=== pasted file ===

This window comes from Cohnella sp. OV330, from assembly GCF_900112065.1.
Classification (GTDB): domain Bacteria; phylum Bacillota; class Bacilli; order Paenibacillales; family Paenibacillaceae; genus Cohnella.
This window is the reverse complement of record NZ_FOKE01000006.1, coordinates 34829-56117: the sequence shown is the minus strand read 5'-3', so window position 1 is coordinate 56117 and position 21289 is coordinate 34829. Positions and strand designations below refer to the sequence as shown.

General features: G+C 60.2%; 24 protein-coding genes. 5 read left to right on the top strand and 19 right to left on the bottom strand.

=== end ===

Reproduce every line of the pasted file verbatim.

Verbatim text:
This window comes from Cohnella sp. OV330, from assembly GCF_900112065.1.
Classification (GTDB): domain Bacteria; phylum Bacillota; class Bacilli; order Paenibacillales; family Paenibacillaceae; genus Cohnella.
This window is the reverse complement of record NZ_FOKE01000006.1, coordinates 34829-56117: the sequence shown is the minus strand read 5'-3', so window position 1 is coordinate 56117 and position 21289 is coordinate 34829. Positions and strand designations below refer to the sequence as shown.

General features: G+C 60.2%; 24 protein-coding genes. 5 read left to right on the top strand and 19 right to left on the bottom strand.